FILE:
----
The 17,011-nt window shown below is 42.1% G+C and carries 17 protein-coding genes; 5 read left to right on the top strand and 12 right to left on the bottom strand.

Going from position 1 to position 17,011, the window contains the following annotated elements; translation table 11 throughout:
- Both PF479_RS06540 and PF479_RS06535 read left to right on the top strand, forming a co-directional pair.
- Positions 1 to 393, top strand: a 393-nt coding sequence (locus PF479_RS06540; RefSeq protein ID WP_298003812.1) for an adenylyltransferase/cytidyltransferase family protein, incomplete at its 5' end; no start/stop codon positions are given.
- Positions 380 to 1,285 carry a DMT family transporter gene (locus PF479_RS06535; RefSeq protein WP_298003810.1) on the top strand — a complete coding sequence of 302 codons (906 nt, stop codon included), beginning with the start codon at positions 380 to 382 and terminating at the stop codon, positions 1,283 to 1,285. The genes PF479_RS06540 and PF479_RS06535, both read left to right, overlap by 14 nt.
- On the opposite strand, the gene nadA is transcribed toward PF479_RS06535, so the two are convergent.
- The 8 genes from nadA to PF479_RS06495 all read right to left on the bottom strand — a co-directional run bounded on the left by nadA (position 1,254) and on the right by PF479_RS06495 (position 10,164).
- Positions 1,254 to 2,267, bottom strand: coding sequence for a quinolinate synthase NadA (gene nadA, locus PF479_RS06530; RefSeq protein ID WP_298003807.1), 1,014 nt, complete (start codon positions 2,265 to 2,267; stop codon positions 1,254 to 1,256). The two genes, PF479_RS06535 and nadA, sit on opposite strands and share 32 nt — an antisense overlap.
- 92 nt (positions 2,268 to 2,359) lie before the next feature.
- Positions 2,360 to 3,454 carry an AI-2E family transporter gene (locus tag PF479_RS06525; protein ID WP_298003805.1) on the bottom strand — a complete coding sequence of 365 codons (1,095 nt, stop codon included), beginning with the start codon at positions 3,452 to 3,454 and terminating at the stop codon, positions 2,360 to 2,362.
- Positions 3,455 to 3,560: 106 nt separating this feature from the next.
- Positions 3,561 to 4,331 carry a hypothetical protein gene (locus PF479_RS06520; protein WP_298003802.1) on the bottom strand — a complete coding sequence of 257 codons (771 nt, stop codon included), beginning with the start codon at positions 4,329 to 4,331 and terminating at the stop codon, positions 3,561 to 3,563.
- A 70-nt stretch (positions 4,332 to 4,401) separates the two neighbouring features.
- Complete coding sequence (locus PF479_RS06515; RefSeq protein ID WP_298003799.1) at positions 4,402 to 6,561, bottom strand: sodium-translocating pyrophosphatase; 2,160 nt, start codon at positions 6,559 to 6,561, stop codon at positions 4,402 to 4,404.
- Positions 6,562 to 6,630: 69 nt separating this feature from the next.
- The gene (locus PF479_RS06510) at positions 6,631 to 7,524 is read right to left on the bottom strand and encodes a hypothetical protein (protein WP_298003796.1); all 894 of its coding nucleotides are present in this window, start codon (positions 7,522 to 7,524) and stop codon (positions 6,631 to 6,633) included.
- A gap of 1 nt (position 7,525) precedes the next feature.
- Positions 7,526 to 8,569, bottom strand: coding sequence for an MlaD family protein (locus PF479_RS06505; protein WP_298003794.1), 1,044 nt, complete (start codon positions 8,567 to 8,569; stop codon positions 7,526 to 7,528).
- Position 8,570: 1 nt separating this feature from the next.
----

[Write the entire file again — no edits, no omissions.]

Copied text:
The 17,011-nt window shown below is 42.1% G+C and carries 17 protein-coding genes; 5 read left to right on the top strand and 12 right to left on the bottom strand.

Going from position 1 to position 17,011, the window contains the following annotated elements; translation table 11 throughout:
- Both PF479_RS06540 and PF479_RS06535 read left to right on the top strand, forming a co-directional pair.
- Positions 1 to 393, top strand: a 393-nt coding sequence (locus PF479_RS06540; RefSeq protein ID WP_298003812.1) for an adenylyltransferase/cytidyltransferase family protein, incomplete at its 5' end; no start/stop codon positions are given.
- Positions 380 to 1,285 carry a DMT family transporter gene (locus PF479_RS06535; RefSeq protein WP_298003810.1) on the top strand — a complete coding sequence of 302 codons (906 nt, stop codon included), beginning with the start codon at positions 380 to 382 and terminating at the stop codon, positions 1,283 to 1,285. The genes PF479_RS06540 and PF479_RS06535, both read left to right, overlap by 14 nt.
- On the opposite strand, the gene nadA is transcribed toward PF479_RS06535, so the two are convergent.
- The 8 genes from nadA to PF479_RS06495 all read right to left on the bottom strand — a co-directional run bounded on the left by nadA (position 1,254) and on the right by PF479_RS06495 (position 10,164).
- Positions 1,254 to 2,267, bottom strand: coding sequence for a quinolinate synthase NadA (gene nadA, locus PF479_RS06530; RefSeq protein ID WP_298003807.1), 1,014 nt, complete (start codon positions 2,265 to 2,267; stop codon positions 1,254 to 1,256). The two genes, PF479_RS06535 and nadA, sit on opposite strands and share 32 nt — an antisense overlap.
- 92 nt (positions 2,268 to 2,359) lie before the next feature.
- Positions 2,360 to 3,454 carry an AI-2E family transporter gene (locus tag PF479_RS06525; protein ID WP_298003805.1) on the bottom strand — a complete coding sequence of 365 codons (1,095 nt, stop codon included), beginning with the start codon at positions 3,452 to 3,454 and terminating at the stop codon, positions 2,360 to 2,362.
- Positions 3,455 to 3,560: 106 nt separating this feature from the next.
- Positions 3,561 to 4,331 carry a hypothetical protein gene (locus PF479_RS06520; protein WP_298003802.1) on the bottom strand — a complete coding sequence of 257 codons (771 nt, stop codon included), beginning with the start codon at positions 4,329 to 4,331 and terminating at the stop codon, positions 3,561 to 3,563.
- A 70-nt stretch (positions 4,332 to 4,401) separates the two neighbouring features.
- Complete coding sequence (locus PF479_RS06515; RefSeq protein ID WP_298003799.1) at positions 4,402 to 6,561, bottom strand: sodium-translocating pyrophosphatase; 2,160 nt, start codon at positions 6,559 to 6,561, stop codon at positions 4,402 to 4,404.
- Positions 6,562 to 6,630: 69 nt separating this feature from the next.
- The gene (locus PF479_RS06510) at positions 6,631 to 7,524 is read right to left on the bottom strand and encodes a hypothetical protein (protein WP_298003796.1); all 894 of its coding nucleotides are present in this window, start codon (positions 7,522 to 7,524) and stop codon (positions 6,631 to 6,633) included.
- A gap of 1 nt (position 7,525) precedes the next feature.
- Positions 7,526 to 8,569, bottom strand: coding sequence for an MlaD family protein (locus PF479_RS06505; protein WP_298003794.1), 1,044 nt, complete (start codon positions 8,567 to 8,569; stop codon positions 7,526 to 7,528).
- Position 8,570: 1 nt separating this feature from the next.